hmacht at suse.de
Tue Mar 27 08:26:55 PDT 2007
On Thu 22. Mar - 13:37:12, Richard Hughes wrote:
> >Just curious why we need this Reboot and Shutdown related methods in this
> >API at all.
> >Yes, generally they're somehow related to Suspend and Hibernate, but isn't
> >this something that should be available regardless of power management?
> >I'm not quite sure how this is handled in KDE and GNOME these days. The
> >desktop has to provide these methods with no regard on any power
> >management applications. If there's no gnome power manager or kpowersave,
> >you still want the user to shutdown or reboot, no? Shouldn't they be in
> >the desktop base somewhere?
> I do see your argument, but I think they "fit" here. Say we just have
> a distro update program that just puts up a dialogue "Updates
> installed, restart?" then this simple program can fire a method off to
> o.f.pm, which in turn can talk with the desktop environment and close
> down applications and save state. Then the session pm service can call
> o.f.Hal to actually do the restart.
> This way we can integrate a common "restart" API call on top of very
> different session saving technologies, e.g. what GNOME and KDE use
Ok, but than all the desktop people have to get involved and have to agree
on this. Because once this is defined, they have to provide the interface
functionality somewhere else if g-p-m or kpowersave are not running. On
every system, you always need a org.freedesktop.PowerManagement.Reboot, no
> >> boolean GetLowPowerMode (void)
> >This method, is it the same as the one exported by HAL? I mean, the one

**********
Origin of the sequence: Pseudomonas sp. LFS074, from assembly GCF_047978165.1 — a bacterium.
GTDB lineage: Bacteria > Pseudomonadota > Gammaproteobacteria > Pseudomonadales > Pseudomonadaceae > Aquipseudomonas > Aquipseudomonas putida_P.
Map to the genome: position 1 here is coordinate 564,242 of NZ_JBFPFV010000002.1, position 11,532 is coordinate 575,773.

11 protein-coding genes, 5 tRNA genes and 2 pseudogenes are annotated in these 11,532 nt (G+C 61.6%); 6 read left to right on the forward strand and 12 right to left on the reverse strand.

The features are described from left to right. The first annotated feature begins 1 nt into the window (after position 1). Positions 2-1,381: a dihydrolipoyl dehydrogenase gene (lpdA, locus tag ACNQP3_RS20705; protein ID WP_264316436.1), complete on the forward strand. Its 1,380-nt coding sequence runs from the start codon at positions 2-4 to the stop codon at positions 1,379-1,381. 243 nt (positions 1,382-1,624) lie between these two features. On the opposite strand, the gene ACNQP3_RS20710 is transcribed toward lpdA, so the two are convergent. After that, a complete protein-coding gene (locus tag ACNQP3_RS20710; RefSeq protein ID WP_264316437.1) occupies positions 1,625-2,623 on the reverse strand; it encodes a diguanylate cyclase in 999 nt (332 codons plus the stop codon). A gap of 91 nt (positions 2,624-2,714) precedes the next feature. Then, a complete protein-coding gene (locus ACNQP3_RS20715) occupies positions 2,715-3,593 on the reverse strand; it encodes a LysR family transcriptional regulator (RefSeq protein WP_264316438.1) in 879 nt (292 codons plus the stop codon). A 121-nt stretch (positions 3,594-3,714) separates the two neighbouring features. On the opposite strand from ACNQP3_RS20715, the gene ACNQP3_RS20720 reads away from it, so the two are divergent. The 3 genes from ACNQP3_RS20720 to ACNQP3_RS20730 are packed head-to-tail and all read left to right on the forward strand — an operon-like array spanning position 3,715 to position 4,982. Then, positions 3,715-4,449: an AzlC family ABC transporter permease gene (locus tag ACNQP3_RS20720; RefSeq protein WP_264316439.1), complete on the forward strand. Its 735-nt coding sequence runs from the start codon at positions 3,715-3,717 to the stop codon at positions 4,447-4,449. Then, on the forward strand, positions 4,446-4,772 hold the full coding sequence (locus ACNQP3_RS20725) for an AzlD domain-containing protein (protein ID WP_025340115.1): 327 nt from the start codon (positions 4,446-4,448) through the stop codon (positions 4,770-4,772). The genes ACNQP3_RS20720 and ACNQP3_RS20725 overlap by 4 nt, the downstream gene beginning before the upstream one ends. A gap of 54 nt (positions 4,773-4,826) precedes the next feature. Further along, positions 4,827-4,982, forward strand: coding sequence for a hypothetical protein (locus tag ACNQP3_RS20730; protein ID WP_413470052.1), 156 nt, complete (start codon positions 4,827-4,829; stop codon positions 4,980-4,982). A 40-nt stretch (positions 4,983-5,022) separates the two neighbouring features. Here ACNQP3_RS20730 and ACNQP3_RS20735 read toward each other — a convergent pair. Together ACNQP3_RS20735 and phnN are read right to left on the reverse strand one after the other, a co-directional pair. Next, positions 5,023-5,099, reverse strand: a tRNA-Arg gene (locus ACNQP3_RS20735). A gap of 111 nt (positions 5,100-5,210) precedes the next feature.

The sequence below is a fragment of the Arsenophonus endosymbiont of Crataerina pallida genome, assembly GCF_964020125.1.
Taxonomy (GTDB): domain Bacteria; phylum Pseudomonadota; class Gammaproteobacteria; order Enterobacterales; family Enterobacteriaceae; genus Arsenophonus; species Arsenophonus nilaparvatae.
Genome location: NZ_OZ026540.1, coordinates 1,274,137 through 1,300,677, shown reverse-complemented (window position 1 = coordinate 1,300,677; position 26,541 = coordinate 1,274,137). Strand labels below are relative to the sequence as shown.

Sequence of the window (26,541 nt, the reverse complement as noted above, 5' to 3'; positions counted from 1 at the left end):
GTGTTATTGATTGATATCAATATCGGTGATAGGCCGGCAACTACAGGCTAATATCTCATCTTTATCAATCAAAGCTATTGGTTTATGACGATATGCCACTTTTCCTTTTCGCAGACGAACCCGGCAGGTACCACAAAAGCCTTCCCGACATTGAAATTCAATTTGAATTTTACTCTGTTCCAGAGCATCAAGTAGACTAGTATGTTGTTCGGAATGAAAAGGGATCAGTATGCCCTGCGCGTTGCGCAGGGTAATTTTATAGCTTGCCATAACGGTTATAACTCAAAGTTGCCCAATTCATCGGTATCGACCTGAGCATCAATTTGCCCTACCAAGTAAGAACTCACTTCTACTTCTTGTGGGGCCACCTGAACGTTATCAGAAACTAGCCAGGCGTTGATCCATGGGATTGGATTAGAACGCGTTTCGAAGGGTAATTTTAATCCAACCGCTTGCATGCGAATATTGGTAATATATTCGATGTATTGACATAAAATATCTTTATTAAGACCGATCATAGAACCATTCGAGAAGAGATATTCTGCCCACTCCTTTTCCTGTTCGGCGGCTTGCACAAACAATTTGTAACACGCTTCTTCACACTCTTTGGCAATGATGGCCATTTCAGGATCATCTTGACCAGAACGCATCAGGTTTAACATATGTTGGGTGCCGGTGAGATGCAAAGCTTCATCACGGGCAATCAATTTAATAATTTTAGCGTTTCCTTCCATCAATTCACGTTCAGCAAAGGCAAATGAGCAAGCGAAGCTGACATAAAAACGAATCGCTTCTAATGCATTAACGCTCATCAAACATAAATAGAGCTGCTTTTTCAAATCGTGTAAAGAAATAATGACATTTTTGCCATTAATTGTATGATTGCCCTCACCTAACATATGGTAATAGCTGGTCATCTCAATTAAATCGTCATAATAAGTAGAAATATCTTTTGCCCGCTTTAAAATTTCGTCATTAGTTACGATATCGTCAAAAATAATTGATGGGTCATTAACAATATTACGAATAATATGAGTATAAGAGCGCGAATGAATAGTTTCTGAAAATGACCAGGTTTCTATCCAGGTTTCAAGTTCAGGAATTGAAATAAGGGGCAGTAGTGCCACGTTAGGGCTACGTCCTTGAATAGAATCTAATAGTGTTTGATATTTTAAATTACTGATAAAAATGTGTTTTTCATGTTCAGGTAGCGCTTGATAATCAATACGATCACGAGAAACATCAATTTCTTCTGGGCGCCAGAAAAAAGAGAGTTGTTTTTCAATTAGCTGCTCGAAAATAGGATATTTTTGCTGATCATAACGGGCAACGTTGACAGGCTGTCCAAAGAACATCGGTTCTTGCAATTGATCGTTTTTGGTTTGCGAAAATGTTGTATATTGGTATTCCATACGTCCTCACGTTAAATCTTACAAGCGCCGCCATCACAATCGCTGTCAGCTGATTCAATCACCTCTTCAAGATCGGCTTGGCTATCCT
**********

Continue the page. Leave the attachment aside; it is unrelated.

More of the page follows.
> >that comes from pm-utils?
> No, it's a user preference version of it. Imagine this method
> returning false when we are on AC, or > 50% on battery, but returning
> true when <50% of battery. That point where the system is "low" is
> probably best defined in the session, so KDE can make it configurable,
> and gnome can hardcode something semi-sane. ;-)
> >> string GetDescription (void)
> >Can you give an example of what this method might return?
> Well, it depends on the user preferences, the desktop envirnment and the
> Typically it would be something like:
> "Computer is running on battery power\n
> 1 hour 17 minutes remaining"
> But this is obviously down to the user preference settings, and what
> the DE want's to show the user. For OLPC it might just be something
> like "Battery 50%", but it's something that any random application can
> use as a general description of the power state of the machine.
> This is not critical to the spec, and I don't mind punting it for now
> if there is not agreement.
All the information in this description should be provided by the
interface somehow IMHO. Taking your example, other applications should be
able to query the interface if the system is running on battery power and
how many minutes are remaining. Then they are able to build up the
description on their own. If it's a user preference, they can never be
sure that the information presented is not misplaced in their current
> >> string GetIcon (void)
> >Can you elaborate a bit on this please? It still seems to be misplaced to
> >me. Shouldn't those icons be defined by the theme? And shouldn't one be
> >able to query its details anyway?
> Sure, again see above. It's just a random icon we can present to the
> user, which probably should have it's names defined in the icon naming
> specification or something.
> At the moment, I've got this returning a string like
> "gpm-charging-080" which is a g-p-m specific icon.
>From my understanding, themeing means that you have a iconset for every
arbitrary situation. So there's an icon for 'charging', one for
'discharging' and one for 'low power' applications can chose of.
I currently just don't see a situation where this does not work and one
needs an additional information source.
> Again, we can punt this for now if you want; there are much more
> important things to decide on.
Yes, I would rather put it in the queue for now.
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